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“The answer lies in the soil!”

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That’s what I seem to remember was always the answer that the likes of Percy Thrower and his ilk used to trot out on Gardeners Question Time in the old days.

….. well maybe, but it’s what you put into the soil that is what makes it so good.

With that in mind Sue held the first of her Compost Making and Using courses here at Nantybedd Garden today.   A dozen trusting souls reached deep into their wallets and diced with the timber lorries to spend nearly six hours talking about … Compost!

So great was the anticipation that the ‘car park’ was full a good 20 minutes beforehand – maybe lured by the smell of Sue T’s scrumptious cake with the early morning tea.

Eventually they settled down to discuss why they felt they needed help.  It seemed to be a long talk.

Getting into the swing of it

This was followed by a presentation of the do’s and dont’s, the sources of learned composting and how ’tis done here at Nant y Bedd.

Fortunately the delicious quiches for lunch were a bit delayed as the discussion around the slides ran over by quite a bit!

Lunch included not only the aforementioned quiches, with our own eggs and some interesting foraged ingredients, a salad largely gleaned from the garden and yet more scrummy cakes, this time from that multi-talented gardener/ painter and cake maker Caroline.

The spread!

 

Chance to chat over lunch

After lunch there was an opportunity to work off the excesses on a tour of the various compost heaps around the garden and an indication of how and where to use compost, leaf mould and other such mulches.

The “FC Bin” awaiting pumpkins

Needless to say the cats got in on the act, with Smudge rounding up stragglers and Oreo hitching a lift.

With perfect timing, Sue rolled back the cover on one of the heaps and there was ….

… a slowworm, enjoying the warmth

But it wasn’t all theory.  Over the last few weeks I’ve been instructed to place piles of ‘stuff’ up in the pig field.  Now I know why!  The assembled company was asked to help in constructing a ‘windrow’, a sort of open compost heap.

Here’s how you do it!

After this it was back to the garden room to discuss what was learnt.  A Nant y Bedd Garden postcard was issued to all present, along with a pencil, to record the three things that each participant would be doing in the future to make better compost.

A bit more tea and a (futile) attempt to finish off the cakes and the assembled cast was given a sachet of QR Compost Activator to go home with – but only after they had visited the plant stall and bought a compost duvet or two.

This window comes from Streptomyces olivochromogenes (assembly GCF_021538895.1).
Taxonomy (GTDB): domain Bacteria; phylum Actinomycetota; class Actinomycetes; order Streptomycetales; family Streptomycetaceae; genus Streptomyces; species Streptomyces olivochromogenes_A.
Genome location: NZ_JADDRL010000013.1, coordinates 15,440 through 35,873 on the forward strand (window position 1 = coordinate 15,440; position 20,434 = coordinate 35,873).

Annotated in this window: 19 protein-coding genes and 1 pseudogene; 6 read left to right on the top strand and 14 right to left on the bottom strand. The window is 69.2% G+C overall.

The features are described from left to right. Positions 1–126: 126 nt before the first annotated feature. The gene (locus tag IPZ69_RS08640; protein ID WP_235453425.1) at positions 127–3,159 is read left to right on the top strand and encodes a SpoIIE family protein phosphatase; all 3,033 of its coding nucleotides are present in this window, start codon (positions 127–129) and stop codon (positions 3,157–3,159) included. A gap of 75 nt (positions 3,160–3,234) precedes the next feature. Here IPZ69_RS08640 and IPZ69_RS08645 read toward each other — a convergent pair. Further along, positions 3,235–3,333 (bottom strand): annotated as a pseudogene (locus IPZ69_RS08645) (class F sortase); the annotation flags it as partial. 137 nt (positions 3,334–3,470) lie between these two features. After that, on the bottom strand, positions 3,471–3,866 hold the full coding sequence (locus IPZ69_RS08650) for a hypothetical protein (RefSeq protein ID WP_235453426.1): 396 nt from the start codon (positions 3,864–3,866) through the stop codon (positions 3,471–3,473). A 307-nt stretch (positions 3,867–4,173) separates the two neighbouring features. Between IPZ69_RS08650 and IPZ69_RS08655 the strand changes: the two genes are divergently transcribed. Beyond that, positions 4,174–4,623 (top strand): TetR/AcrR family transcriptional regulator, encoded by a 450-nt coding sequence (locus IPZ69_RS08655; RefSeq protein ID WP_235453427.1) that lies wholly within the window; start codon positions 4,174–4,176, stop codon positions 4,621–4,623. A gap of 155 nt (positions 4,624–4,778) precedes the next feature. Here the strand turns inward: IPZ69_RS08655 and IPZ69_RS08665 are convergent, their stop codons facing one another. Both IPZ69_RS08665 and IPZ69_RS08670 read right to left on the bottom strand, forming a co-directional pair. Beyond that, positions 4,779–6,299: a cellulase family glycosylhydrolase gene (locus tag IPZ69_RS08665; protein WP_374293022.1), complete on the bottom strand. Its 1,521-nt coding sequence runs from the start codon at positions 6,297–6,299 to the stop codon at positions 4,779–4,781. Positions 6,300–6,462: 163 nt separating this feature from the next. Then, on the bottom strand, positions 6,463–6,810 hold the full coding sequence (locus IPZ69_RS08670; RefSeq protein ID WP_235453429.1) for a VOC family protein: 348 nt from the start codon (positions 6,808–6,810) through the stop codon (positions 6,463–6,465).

If you think this is for you, there’s another course booked on 27th June with a few places left and one pencilled in for September.  Get in touch, now.

Beans, beans, beans

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‘Twas a strange day in the Nant-y-Bedd garden today.  We were working together! It was, albeit a bit later than usual due to the inclement weather, the time to construct this year’s bean tunnel.

A lot of ‘harvesting’ of hazel rods had been going on recently and in order to get the cars out of the yard, something had to be done.

The Runner Bean tunnel is widely admired by our visitors, but they only usually see it covered in beans.  So here you can see the skeleton and the amount of work that goes into it.

First the sticks have to be cut and brought into the potager.

Just some of the hazel sticks

Each stick needs to be fairly straight and without branches in the wrong place, otherwise they tend to break as they are bent.

Then the framework starts to take form.

the first few hoops

From here on it’s a case of getting matching pairs of hazel rods and tying them in to the the top ‘stretcher’.

adding more hoops

It is very much a two person job, pushing the rods into the soil, bending them over at the right height and then tying them into the arch position; one under, one over the stretcher.

teamwork!

Eventually we have 25 rods each side, giving 50 planting positions for the plants.

To make it more secure, and with the winds we have had in some summers this is essential, we run a further sideways set of rods to keep everything in just the right place.

Pretty much finished

By the time you visit you’ll hardly be able to see the frame for the green beans hanging down.

A tunnel of ?????

The beans are nearly ready to be planted out, and then they will be climbing faster than you can believe. Come and see for yourself.

Oh yes! the string to pull it all together is natural sisal baling twine – none of your plastic stuff!